Alohilani Resort eco-conscious quest

Hawaii’s (Almost) First Carbon-Neutral Hotel

BY Briana Brady | April 10, 2024

This story was first published in The Hotels issue (#6) which hit stands in March 2024. ‘Alohilani Resort was one of the hotels named to our first-ever Greatest Hotels Ever list.

It’s not news but worth repeating over and over: Travel accounts for a chunk of the world’s carbon emissions. It’s around 8-11%, and 90% of travelers look for sustainable options when they’re planning trips, according to a 2022 report from Expedia Media Group. 

‘Alohilani Resort, one of the many hotels along Honolulu’s Waikiki Beach, fully opened itself to those environmentally concerned bookings when it began rolling out its carbon neutral plan in 2022. The hotel is now in the final stages of a certification that will officially recognize them as one of Hawaii’s first carbon-neutral resorts. 

“Carbon neutral” is a term that gets thrown around a lot, but at its heart, it’s about balance. A carbon neutral entity is investing in capturing as much carbon as it releases into the atmosphere. After a process that calculates the amount of energy used during operations — that includes literal energy use but also carbon emitted via supply chain processes — comes the plan to balance emissions. 

‘Alohilani’s answer, in part, is trees. You probably remember this from biology class: trees absorb carbon dioxide. ‘Alohilani has partnered with Hawaiian Legacy Reforestation Initiative (HLRI) and plans to plant 100,000 trees. So far, they’ve made it up to 18,757 trees and have restored 46 acres of habitat. And if you visit, you too, can visit the HLRI forest and get in on the trees — the opposite of illegally taking some sand from a Hawaiian beach.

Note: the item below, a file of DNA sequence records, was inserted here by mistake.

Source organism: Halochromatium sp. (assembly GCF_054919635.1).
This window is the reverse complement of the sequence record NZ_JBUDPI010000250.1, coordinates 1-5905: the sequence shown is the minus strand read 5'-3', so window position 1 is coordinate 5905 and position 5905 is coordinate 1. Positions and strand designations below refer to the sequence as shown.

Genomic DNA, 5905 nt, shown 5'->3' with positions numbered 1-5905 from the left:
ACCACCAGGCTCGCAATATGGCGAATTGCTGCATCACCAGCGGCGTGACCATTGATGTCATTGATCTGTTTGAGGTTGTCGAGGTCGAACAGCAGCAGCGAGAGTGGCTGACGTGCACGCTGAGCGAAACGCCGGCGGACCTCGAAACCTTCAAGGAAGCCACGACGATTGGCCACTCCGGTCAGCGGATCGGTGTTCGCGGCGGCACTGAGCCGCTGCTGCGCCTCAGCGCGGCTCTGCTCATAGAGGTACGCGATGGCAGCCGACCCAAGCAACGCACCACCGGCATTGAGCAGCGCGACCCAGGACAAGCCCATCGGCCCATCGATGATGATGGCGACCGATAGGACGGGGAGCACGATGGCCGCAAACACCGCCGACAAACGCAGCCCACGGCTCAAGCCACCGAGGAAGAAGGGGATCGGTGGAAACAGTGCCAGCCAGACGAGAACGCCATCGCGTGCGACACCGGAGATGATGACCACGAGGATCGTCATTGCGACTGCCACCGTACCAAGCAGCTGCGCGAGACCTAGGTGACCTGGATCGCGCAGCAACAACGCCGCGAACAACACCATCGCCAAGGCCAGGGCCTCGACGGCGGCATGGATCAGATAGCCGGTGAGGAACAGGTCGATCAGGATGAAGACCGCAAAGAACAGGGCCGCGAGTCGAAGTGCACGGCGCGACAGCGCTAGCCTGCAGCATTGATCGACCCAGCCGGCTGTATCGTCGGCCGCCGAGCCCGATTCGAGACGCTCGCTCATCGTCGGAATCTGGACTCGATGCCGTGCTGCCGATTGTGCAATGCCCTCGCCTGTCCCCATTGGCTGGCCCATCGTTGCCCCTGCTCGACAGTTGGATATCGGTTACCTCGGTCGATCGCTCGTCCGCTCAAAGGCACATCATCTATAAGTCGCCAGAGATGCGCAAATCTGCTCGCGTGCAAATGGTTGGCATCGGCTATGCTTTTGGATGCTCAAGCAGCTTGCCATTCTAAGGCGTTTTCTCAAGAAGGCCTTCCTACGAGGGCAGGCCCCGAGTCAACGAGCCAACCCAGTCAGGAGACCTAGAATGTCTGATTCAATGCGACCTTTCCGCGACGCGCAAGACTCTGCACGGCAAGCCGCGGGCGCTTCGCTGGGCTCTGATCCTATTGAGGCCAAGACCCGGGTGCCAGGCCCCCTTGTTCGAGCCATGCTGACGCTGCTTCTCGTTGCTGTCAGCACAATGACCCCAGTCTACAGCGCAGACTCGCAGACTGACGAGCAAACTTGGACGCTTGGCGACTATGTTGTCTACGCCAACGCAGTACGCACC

“Each tree planted through HLRI is tagged with an individual radio-frequency identification chip,”  says Marianne Balfe, the VP of sustainability at The Highgate Group, which owns ‘Alohilani, “Guests can track their tree throughout its lifetime.”

The other big way that ‘Alohilani is accounting for its carbon emissions is through carbon credits and renewable energy certificates (RECs). We could talk for a long time about the way that carbon markets work, but we’ll sum it up to say that buying a carbon credit or a REC is a bit like donating to a non-profit and then taking that off your taxes. The money you spend is getting invested in carbon capture and renewable energy projects at a rate that balances out a certain amount of your own carbon emissions. In ‘Alohilani’s case, they’ve balanced it all — more than, even. According to Balfe, the resort has enough carbon credits to be considered not just neutral, but carbon negative. 

The resort has also eliminated single-use plastic, and they offer refilling stations for your water bottle. Their chefs are also trying to source as much local produce as they can.